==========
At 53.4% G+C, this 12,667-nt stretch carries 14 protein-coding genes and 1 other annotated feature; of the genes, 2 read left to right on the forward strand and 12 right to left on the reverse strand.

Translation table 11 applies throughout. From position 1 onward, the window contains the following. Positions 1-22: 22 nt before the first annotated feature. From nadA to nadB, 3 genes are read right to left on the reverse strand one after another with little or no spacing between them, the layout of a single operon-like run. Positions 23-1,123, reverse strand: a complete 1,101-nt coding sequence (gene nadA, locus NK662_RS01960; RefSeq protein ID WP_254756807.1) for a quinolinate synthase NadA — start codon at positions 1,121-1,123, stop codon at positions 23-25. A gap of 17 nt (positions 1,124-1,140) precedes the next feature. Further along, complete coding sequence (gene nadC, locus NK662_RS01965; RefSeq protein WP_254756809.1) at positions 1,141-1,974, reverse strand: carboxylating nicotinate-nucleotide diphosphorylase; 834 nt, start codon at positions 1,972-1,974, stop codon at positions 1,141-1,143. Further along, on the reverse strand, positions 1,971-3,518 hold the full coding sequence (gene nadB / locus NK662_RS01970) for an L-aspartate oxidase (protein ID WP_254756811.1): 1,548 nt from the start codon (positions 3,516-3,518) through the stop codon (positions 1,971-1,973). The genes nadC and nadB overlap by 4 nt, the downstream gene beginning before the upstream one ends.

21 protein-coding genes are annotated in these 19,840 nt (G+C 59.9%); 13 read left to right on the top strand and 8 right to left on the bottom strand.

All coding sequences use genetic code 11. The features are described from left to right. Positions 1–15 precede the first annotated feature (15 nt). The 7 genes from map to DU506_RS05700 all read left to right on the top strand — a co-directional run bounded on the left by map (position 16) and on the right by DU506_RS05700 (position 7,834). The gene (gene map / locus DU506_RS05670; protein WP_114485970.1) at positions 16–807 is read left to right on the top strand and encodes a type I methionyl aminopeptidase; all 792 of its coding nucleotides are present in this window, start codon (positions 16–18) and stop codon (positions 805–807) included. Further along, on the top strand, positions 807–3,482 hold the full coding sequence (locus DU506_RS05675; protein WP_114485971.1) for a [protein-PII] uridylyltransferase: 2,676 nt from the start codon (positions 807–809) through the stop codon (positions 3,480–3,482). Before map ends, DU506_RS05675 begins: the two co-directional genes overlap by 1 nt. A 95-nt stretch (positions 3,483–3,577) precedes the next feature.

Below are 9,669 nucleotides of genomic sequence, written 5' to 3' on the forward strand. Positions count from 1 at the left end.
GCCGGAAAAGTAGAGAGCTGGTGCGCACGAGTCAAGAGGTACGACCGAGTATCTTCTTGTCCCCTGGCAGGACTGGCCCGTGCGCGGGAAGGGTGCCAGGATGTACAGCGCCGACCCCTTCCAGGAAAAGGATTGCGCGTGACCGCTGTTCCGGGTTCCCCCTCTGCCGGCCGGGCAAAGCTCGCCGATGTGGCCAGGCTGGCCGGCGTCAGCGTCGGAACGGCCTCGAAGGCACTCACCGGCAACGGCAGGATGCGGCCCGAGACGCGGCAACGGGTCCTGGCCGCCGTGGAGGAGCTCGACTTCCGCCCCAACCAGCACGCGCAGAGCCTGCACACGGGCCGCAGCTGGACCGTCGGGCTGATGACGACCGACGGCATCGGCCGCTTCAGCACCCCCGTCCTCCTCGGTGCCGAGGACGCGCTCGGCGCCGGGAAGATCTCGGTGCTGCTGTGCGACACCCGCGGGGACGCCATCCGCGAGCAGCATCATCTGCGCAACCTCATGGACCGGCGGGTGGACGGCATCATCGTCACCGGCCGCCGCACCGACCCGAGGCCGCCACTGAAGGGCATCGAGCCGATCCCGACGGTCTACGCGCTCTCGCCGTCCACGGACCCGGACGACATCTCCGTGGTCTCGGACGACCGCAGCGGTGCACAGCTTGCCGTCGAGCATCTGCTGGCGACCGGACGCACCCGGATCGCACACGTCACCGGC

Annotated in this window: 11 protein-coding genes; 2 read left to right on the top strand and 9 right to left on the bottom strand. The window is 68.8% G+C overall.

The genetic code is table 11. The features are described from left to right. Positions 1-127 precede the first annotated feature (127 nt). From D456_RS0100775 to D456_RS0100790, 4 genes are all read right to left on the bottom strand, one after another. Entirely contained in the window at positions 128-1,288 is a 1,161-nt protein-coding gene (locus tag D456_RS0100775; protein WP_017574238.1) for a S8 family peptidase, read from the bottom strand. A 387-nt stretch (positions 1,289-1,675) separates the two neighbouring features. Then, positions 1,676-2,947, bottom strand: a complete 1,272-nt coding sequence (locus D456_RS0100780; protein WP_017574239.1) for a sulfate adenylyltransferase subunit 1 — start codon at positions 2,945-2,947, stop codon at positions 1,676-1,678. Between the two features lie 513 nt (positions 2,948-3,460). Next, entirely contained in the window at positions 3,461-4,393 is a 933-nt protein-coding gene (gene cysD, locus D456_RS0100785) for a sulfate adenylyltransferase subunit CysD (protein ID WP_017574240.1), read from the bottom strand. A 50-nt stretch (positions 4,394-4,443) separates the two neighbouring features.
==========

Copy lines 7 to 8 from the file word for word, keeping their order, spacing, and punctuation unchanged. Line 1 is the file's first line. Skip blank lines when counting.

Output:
Annotated in this window: 11 protein-coding genes; 2 read left to right on the top strand and 9 right to left on the bottom strand. The window is 68.8% G+C overall.

The genetic code is table 11. The features are described from left to right. Positions 1-127 precede the first annotated feature (127 nt). From D456_RS0100775 to D456_RS0100790, 4 genes are all read right to left on the bottom strand, one after another. Entirely contained in the window at positions 128-1,288 is a 1,161-nt protein-coding gene (locus tag D456_RS0100775; protein WP_017574238.1) for a S8 family peptidase, read from the bottom strand. A 387-nt stretch (positions 1,289-1,675) separates the two neighbouring features. Then, positions 1,676-2,947, bottom strand: a complete 1,272-nt coding sequence (locus D456_RS0100780; protein WP_017574239.1) for a sulfate adenylyltransferase subunit 1 — start codon at positions 2,945-2,947, stop codon at positions 1,676-1,678. Between the two features lie 513 nt (positions 2,948-3,460). Next, entirely contained in the window at positions 3,461-4,393 is a 933-nt protein-coding gene (gene cysD, locus D456_RS0100785) for a sulfate adenylyltransferase subunit CysD (protein ID WP_017574240.1), read from the bottom strand. A 50-nt stretch (positions 4,394-4,443) separates the two neighbouring features.